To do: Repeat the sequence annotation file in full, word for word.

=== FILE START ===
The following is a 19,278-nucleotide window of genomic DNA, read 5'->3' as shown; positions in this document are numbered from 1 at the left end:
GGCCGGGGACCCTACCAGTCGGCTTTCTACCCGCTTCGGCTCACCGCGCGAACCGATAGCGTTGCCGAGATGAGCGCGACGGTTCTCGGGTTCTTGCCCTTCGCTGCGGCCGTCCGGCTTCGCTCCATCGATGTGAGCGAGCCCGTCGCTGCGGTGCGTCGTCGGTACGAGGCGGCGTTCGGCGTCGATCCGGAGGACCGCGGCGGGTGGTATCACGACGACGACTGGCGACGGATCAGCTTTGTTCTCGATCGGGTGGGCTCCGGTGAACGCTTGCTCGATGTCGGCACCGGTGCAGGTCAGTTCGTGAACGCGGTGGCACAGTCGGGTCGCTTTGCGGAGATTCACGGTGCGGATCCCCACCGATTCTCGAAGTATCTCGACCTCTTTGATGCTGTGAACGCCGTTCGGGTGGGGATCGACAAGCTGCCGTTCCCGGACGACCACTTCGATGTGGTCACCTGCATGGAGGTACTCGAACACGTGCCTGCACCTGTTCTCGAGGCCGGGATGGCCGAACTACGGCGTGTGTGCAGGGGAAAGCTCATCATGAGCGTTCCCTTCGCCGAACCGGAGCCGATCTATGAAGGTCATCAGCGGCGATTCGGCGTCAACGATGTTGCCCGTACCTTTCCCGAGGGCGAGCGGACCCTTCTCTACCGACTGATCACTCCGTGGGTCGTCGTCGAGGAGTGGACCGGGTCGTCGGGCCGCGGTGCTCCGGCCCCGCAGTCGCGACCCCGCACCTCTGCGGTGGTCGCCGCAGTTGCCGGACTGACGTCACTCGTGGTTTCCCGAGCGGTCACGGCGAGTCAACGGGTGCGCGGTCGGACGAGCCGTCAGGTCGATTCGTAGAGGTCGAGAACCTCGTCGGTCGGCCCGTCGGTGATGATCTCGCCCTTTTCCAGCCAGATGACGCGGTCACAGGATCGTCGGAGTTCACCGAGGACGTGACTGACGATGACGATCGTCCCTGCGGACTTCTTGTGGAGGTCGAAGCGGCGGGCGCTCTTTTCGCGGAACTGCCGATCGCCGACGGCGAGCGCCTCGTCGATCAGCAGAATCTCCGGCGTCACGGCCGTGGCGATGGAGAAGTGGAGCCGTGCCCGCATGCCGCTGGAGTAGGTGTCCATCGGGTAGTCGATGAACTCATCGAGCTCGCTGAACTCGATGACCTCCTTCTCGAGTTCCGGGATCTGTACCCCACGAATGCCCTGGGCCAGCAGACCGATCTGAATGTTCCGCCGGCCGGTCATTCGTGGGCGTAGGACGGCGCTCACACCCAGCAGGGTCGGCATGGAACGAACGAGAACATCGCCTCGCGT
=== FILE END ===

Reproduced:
The following is a 19,278-nucleotide window of genomic DNA, read 5'->3' as shown; positions in this document are numbered from 1 at the left end:
GGCCGGGGACCCTACCAGTCGGCTTTCTACCCGCTTCGGCTCACCGCGCGAACCGATAGCGTTGCCGAGATGAGCGCGACGGTTCTCGGGTTCTTGCCCTTCGCTGCGGCCGTCCGGCTTCGCTCCATCGATGTGAGCGAGCCCGTCGCTGCGGTGCGTCGTCGGTACGAGGCGGCGTTCGGCGTCGATCCGGAGGACCGCGGCGGGTGGTATCACGACGACGACTGGCGACGGATCAGCTTTGTTCTCGATCGGGTGGGCTCCGGTGAACGCTTGCTCGATGTCGGCACCGGTGCAGGTCAGTTCGTGAACGCGGTGGCACAGTCGGGTCGCTTTGCGGAGATTCACGGTGCGGATCCCCACCGATTCTCGAAGTATCTCGACCTCTTTGATGCTGTGAACGCCGTTCGGGTGGGGATCGACAAGCTGCCGTTCCCGGACGACCACTTCGATGTGGTCACCTGCATGGAGGTACTCGAACACGTGCCTGCACCTGTTCTCGAGGCCGGGATGGCCGAACTACGGCGTGTGTGCAGGGGAAAGCTCATCATGAGCGTTCCCTTCGCCGAACCGGAGCCGATCTATGAAGGTCATCAGCGGCGATTCGGCGTCAACGATGTTGCCCGTACCTTTCCCGAGGGCGAGCGGACCCTTCTCTACCGACTGATCACTCCGTGGGTCGTCGTCGAGGAGTGGACCGGGTCGTCGGGCCGCGGTGCTCCGGCCCCGCAGTCGCGACCCCGCACCTCTGCGGTGGTCGCCGCAGTTGCCGGACTGACGTCACTCGTGGTTTCCCGAGCGGTCACGGCGAGTCAACGGGTGCGCGGTCGGACGAGCCGTCAGGTCGATTCGTAGAGGTCGAGAACCTCGTCGGTCGGCCCGTCGGTGATGATCTCGCCCTTTTCCAGCCAGATGACGCGGTCACAGGATCGTCGGAGTTCACCGAGGACGTGACTGACGATGACGATCGTCCCTGCGGACTTCTTGTGGAGGTCGAAGCGGCGGGCGCTCTTTTCGCGGAACTGCCGATCGCCGACGGCGAGCGCCTCGTCGATCAGCAGAATCTCCGGCGTCACGGCCGTGGCGATGGAGAAGTGGAGCCGTGCCCGCATGCCGCTGGAGTAGGTGTCCATCGGGTAGTCGATGAACTCATCGAGCTCGCTGAACTCGATGACCTCCTTCTCGAGTTCCGGGATCTGTACCCCACGAATGCCCTGGGCCAGCAGACCGATCTGAATGTTCCGCCGGCCGGTCATTCGTGGGCGTAGGACGGCGCTCACACCCAGCAGGGTCGGCATGGAACGAACGAGAACATCGCCTCGCGT